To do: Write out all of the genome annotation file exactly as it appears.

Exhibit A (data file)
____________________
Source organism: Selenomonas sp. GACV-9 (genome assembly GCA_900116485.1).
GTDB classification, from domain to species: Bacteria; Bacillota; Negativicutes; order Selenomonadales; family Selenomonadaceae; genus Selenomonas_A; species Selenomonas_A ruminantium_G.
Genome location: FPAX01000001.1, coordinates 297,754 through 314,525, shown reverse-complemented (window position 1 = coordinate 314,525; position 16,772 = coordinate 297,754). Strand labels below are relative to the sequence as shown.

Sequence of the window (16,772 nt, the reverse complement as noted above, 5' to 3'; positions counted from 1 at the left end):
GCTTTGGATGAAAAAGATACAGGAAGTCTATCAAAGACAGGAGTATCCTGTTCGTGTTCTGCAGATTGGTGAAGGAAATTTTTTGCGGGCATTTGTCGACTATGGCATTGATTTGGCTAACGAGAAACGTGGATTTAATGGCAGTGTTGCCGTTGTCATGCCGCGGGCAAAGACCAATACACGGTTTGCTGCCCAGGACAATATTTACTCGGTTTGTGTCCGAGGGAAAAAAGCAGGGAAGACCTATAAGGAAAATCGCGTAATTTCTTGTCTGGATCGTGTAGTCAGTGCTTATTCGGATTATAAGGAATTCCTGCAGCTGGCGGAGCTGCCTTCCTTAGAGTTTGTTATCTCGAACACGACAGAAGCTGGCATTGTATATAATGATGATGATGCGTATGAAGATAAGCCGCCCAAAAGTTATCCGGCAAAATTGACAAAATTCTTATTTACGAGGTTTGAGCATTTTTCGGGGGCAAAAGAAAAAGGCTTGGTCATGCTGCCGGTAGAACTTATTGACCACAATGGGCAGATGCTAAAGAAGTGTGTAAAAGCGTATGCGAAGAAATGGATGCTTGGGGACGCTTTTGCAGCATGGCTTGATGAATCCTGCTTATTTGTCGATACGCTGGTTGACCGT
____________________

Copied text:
Source organism: Selenomonas sp. GACV-9 (genome assembly GCA_900116485.1).
GTDB classification, from domain to species: Bacteria; Bacillota; Negativicutes; order Selenomonadales; family Selenomonadaceae; genus Selenomonas_A; species Selenomonas_A ruminantium_G.
Genome location: FPAX01000001.1, coordinates 297,754 through 314,525, shown reverse-complemented (window position 1 = coordinate 314,525; position 16,772 = coordinate 297,754). Strand labels below are relative to the sequence as shown.

Sequence of the window (16,772 nt, the reverse complement as noted above, 5' to 3'; positions counted from 1 at the left end):
GCTTTGGATGAAAAAGATACAGGAAGTCTATCAAAGACAGGAGTATCCTGTTCGTGTTCTGCAGATTGGTGAAGGAAATTTTTTGCGGGCATTTGTCGACTATGGCATTGATTTGGCTAACGAGAAACGTGGATTTAATGGCAGTGTTGCCGTTGTCATGCCGCGGGCAAAGACCAATACACGGTTTGCTGCCCAGGACAATATTTACTCGGTTTGTGTCCGAGGGAAAAAAGCAGGGAAGACCTATAAGGAAAATCGCGTAATTTCTTGTCTGGATCGTGTAGTCAGTGCTTATTCGGATTATAAGGAATTCCTGCAGCTGGCGGAGCTGCCTTCCTTAGAGTTTGTTATCTCGAACACGACAGAAGCTGGCATTGTATATAATGATGATGATGCGTATGAAGATAAGCCGCCCAAAAGTTATCCGGCAAAATTGACAAAATTCTTATTTACGAGGTTTGAGCATTTTTCGGGGGCAAAAGAAAAAGGCTTGGTCATGCTGCCGGTAGAACTTATTGACCACAATGGGCAGATGCTAAAGAAGTGTGTAAAAGCGTATGCGAAGAAATGGATGCTTGGGGACGCTTTTGCAGCATGGCTTGATGAATCCTGCTTATTTGTCGATACGCTGGTTGACCGT